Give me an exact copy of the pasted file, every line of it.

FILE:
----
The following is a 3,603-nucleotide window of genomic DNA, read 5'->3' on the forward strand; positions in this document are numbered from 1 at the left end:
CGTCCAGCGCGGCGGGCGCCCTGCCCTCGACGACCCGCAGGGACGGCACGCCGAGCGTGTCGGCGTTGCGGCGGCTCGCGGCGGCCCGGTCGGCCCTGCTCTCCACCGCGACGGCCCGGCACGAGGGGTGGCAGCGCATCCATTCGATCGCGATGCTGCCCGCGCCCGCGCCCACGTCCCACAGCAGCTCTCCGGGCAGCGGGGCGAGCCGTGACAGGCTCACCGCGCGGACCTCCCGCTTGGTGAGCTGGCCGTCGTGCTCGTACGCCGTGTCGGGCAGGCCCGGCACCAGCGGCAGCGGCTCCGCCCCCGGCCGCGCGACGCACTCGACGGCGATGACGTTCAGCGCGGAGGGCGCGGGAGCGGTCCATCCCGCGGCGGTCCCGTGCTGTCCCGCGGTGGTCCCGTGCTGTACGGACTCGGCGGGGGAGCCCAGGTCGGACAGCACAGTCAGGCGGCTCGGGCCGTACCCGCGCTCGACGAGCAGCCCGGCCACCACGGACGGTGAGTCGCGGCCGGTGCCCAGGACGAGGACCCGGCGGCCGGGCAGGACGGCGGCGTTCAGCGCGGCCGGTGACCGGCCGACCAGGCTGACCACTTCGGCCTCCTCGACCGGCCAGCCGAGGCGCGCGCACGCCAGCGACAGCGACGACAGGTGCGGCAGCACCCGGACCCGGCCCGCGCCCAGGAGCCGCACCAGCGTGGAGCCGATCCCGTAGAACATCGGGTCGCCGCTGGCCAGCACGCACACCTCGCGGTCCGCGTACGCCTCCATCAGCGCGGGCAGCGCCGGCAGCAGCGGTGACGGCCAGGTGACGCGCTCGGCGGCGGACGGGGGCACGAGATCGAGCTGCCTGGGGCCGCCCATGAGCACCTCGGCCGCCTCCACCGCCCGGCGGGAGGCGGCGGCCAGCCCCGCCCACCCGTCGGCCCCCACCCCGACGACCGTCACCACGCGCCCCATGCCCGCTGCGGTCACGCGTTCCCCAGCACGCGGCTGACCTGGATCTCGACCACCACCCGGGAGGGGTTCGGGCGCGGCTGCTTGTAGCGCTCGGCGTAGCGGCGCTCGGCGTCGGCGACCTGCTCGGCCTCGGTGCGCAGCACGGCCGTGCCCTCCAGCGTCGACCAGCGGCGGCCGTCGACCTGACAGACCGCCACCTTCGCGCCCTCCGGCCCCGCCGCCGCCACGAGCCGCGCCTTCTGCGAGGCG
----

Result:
The following is a 3,603-nucleotide window of genomic DNA, read 5'->3' on the forward strand; positions in this document are numbered from 1 at the left end:
CGTCCAGCGCGGCGGGCGCCCTGCCCTCGACGACCCGCAGGGACGGCACGCCGAGCGTGTCGGCGTTGCGGCGGCTCGCGGCGGCCCGGTCGGCCCTGCTCTCCACCGCGACGGCCCGGCACGAGGGGTGGCAGCGCATCCATTCGATCGCGATGCTGCCCGCGCCCGCGCCCACGTCCCACAGCAGCTCTCCGGGCAGCGGGGCGAGCCGTGACAGGCTCACCGCGCGGACCTCCCGCTTGGTGAGCTGGCCGTCGTGCTCGTACGCCGTGTCGGGCAGGCCCGGCACCAGCGGCAGCGGCTCCGCCCCCGGCCGCGCGACGCACTCGACGGCGATGACGTTCAGCGCGGAGGGCGCGGGAGCGGTCCATCCCGCGGCGGTCCCGTGCTGTCCCGCGGTGGTCCCGTGCTGTACGGACTCGGCGGGGGAGCCCAGGTCGGACAGCACAGTCAGGCGGCTCGGGCCGTACCCGCGCTCGACGAGCAGCCCGGCCACCACGGACGGTGAGTCGCGGCCGGTGCCCAGGACGAGGACCCGGCGGCCGGGCAGGACGGCGGCGTTCAGCGCGGCCGGTGACCGGCCGACCAGGCTGACCACTTCGGCCTCCTCGACCGGCCAGCCGAGGCGCGCGCACGCCAGCGACAGCGACGACAGGTGCGGCAGCACCCGGACCCGGCCCGCGCCCAGGAGCCGCACCAGCGTGGAGCCGATCCCGTAGAACATCGGGTCGCCGCTGGCCAGCACGCACACCTCGCGGTCCGCGTACGCCTCCATCAGCGCGGGCAGCGCCGGCAGCAGCGGTGACGGCCAGGTGACGCGCTCGGCGGCGGACGGGGGCACGAGATCGAGCTGCCTGGGGCCGCCCATGAGCACCTCGGCCGCCTCCACCGCCCGGCGGGAGGCGGCGGCCAGCCCCGCCCACCCGTCGGCCCCCACCCCGACGACCGTCACCACGCGCCCCATGCCCGCTGCGGTCACGCGTTCCCCAGCACGCGGCTGACCTGGATCTCGACCACCACCCGGGAGGGGTTCGGGCGCGGCTGCTTGTAGCGCTCGGCGTAGCGGCGCTCGGCGTCGGCGACCTGCTCGGCCTCGGTGCGCAGCACGGCCGTGCCCTCCAGCGTCGACCAGCGGCGGCCGTCGACCTGACAGACCGCCACCTTCGCGCCCTCCGGCCCCGCCGCCGCCACGAGCCGCGCCTTCTGCGAGGCG